It seems like it would be a simple thing to do – look at a house on the internet, go and see it and enlist that agent to make a deal and represent both sides. Let’s look at this more closely.

In an analysis of homes that were bought between 2003 and 2006 in Manhattan Beach and then sold again in the past year, we generally see that prices are back to 2004 levels or are very close to those numbers. The good news for seller’s is the market has firmed up quite a bit around mid to late 2004 prices after trending toward 2003 numbers. Now, you will always have exceptions to the rule in either direction but one particular sale caught the attention of the Manhattan Beach Confidential blog.

Look at 319 S. Poinsettia in the Hill Section, a big (6br/6ba, 4825 sq. ft.) Craftsman that is positioned as far south as you can get – it borders Boundary Place, the alley/street that divides Manhattan Beach from Hermosa. The home has no views, is positioned on an odd slanted lot and hasn’t been improved from its 2004 condition.

In 0ctober 2004 it sold for $2.137M and in the past week it sold for $2.495M, a 17% mark-up from late 2004 levels. This mark-up is a bit alarming and one thing that can be noted right away is the buyer used the listing agent on the deal. Some buyers will go through a listing agent to try and make sure they get the deal and possibly save a little money.

***However, buyers that go through the listing agent need to clearly understand the listing agent’s fiduciary responsibility is to the seller! Had the buyers on this particular property used a reputable local agent, they possibly could have saved themselves $130-200K on this transaction. Plus, a buyer’s agent acting in the best interest of their client is invaluable when it comes to the request for repairs process and having a strong pulse on the trend of that particular market. Local areas such as Manhattan Beach and Santa Monica operate on a micro level and could be trending far differently than what people read about nationally or regionally in the newspaper.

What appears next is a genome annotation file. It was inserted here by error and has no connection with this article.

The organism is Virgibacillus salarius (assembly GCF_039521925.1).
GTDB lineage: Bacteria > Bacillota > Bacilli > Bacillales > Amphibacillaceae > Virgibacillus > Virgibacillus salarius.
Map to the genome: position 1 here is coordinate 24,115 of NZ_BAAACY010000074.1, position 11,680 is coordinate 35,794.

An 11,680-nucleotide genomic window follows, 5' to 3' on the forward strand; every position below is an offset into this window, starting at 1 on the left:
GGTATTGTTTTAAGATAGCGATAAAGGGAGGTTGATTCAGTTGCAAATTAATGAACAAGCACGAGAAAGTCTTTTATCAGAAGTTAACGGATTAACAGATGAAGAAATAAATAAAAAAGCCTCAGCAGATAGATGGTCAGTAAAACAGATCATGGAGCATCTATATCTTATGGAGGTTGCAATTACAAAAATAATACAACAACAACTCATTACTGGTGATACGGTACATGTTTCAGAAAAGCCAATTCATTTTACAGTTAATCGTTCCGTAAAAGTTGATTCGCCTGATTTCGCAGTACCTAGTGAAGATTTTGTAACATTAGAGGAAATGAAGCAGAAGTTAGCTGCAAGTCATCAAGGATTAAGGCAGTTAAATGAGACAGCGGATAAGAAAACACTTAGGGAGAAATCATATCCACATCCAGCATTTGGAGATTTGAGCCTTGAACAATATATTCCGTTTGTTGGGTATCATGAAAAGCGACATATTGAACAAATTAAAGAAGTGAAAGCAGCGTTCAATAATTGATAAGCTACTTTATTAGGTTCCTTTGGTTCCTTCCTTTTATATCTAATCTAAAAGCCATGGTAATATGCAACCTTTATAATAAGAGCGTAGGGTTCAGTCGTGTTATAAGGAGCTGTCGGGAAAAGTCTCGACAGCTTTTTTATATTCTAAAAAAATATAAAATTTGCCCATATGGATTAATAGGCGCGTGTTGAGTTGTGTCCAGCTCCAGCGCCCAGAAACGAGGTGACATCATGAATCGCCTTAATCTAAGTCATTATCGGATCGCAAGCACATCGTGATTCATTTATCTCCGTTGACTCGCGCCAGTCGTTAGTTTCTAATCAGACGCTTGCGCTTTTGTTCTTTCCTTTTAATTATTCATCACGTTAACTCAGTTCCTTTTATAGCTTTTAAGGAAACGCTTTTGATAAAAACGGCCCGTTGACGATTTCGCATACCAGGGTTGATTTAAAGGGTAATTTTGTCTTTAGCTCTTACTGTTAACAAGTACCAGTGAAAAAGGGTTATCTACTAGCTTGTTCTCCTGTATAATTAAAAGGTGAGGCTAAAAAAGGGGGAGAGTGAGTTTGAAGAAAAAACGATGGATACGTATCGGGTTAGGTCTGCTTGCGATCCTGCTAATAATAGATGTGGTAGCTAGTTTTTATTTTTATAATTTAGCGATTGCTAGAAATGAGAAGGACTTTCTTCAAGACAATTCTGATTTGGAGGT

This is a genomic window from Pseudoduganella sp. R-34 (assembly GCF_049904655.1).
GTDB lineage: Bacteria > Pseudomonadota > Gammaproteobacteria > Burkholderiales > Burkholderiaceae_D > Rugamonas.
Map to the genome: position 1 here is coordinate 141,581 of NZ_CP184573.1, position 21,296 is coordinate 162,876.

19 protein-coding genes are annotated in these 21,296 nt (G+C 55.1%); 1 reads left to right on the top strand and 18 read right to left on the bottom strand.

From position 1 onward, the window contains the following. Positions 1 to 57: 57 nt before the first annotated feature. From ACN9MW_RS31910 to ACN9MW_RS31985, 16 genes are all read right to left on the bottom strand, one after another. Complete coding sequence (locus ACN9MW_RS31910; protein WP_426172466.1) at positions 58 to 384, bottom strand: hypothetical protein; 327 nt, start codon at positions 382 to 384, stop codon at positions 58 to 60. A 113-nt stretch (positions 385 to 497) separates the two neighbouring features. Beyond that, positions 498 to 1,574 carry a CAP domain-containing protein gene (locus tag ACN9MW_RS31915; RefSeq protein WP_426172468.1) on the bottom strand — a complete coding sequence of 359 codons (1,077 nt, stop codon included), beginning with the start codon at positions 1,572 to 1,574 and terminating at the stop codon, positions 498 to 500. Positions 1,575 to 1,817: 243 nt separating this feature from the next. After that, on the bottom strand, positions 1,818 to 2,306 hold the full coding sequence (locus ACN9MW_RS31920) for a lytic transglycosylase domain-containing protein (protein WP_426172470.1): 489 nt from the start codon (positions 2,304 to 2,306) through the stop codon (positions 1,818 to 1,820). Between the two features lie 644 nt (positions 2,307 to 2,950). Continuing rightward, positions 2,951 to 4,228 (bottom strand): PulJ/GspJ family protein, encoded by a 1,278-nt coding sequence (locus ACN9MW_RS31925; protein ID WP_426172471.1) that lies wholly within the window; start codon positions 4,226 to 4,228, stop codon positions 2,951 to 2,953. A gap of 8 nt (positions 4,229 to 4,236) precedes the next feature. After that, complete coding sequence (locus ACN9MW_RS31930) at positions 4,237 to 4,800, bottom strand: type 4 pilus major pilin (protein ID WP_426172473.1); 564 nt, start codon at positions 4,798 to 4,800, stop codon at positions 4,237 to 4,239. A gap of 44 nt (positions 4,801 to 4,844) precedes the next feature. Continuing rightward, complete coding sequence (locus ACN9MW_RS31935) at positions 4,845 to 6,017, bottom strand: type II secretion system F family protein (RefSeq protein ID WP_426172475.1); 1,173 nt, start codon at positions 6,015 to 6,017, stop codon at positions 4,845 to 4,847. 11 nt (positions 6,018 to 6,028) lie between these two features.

Another area where it is important to work with a reputable agent is internet errors and wading through the misinformation that can be found online regarding comparable properties. Around 21% of the data realtors individually submit for posting on real estate web sites is not updated or erroneous when changes are made to the price or when the property is sold, according to a report released last month by Trulia. Though the data available online is undoubtedly helpful, misinformation and properties that are listed on the web but aren’t actually for sale can add up to a handicap for buyers. “You’re probably going to get exposed to inaccurate information,” says H. Pike Oliver, executive director for industry outreach at Cornell University’s Program in Real Estate. “There’s no real assurance.”

Always make sure you consult with a reputable agent before making any major decisions.
Source: Manhattan Beach Confidential, Smart Money

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